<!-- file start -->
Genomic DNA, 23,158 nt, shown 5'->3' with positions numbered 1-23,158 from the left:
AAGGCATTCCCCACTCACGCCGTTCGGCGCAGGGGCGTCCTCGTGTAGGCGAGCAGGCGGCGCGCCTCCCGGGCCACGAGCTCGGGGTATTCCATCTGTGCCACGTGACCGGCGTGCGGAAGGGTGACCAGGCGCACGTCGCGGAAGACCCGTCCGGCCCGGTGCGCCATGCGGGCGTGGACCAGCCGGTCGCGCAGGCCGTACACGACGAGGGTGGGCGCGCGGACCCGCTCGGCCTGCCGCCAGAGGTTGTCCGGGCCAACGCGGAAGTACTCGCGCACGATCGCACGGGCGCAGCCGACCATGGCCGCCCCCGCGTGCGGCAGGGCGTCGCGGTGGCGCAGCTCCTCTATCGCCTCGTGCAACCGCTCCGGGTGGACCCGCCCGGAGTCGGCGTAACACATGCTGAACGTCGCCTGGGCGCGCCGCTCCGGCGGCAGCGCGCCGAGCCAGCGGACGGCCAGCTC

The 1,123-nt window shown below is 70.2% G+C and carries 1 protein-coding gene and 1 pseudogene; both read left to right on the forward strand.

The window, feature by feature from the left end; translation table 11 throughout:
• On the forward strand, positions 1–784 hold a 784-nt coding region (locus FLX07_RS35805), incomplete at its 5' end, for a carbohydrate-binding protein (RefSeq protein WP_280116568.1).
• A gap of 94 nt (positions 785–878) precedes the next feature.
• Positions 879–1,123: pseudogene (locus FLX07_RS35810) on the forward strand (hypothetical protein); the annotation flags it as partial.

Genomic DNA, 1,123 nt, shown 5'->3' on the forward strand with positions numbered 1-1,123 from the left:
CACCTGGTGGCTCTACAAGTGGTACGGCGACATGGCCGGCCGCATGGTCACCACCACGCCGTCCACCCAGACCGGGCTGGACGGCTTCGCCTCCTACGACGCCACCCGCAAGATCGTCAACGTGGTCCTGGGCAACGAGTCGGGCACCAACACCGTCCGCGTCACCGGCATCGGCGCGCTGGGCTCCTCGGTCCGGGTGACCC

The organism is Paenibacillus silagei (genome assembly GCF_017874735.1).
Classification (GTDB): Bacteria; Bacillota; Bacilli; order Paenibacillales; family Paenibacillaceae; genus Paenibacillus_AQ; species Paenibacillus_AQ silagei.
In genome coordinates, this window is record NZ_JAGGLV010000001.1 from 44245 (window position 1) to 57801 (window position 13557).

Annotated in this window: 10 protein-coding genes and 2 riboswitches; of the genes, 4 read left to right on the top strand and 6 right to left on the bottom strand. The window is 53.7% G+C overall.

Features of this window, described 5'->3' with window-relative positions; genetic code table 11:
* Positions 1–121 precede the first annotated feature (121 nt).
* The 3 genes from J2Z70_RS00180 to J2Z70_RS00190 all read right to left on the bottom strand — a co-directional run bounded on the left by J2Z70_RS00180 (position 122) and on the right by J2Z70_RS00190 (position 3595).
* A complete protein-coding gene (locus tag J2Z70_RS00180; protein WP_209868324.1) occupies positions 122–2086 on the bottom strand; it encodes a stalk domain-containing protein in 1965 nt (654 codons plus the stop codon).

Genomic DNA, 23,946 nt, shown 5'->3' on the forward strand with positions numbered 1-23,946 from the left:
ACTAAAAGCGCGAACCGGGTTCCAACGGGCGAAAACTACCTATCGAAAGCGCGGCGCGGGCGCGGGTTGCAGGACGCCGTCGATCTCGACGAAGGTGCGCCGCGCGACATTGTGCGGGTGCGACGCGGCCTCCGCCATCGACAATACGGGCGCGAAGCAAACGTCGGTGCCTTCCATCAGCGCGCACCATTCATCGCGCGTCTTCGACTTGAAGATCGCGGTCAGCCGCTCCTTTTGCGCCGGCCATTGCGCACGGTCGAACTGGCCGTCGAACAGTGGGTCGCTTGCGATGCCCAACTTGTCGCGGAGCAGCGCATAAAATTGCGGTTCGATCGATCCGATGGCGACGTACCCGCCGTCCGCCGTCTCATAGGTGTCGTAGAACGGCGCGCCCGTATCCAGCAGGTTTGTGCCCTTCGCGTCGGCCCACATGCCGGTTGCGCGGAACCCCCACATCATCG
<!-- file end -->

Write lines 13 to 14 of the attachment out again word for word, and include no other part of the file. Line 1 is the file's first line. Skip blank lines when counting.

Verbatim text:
Annotated in this window: 10 protein-coding genes and 2 riboswitches; of the genes, 4 read left to right on the top strand and 6 right to left on the bottom strand. The window is 53.7% G+C overall.

Features of this window, described 5'->3' with window-relative positions; genetic code table 11: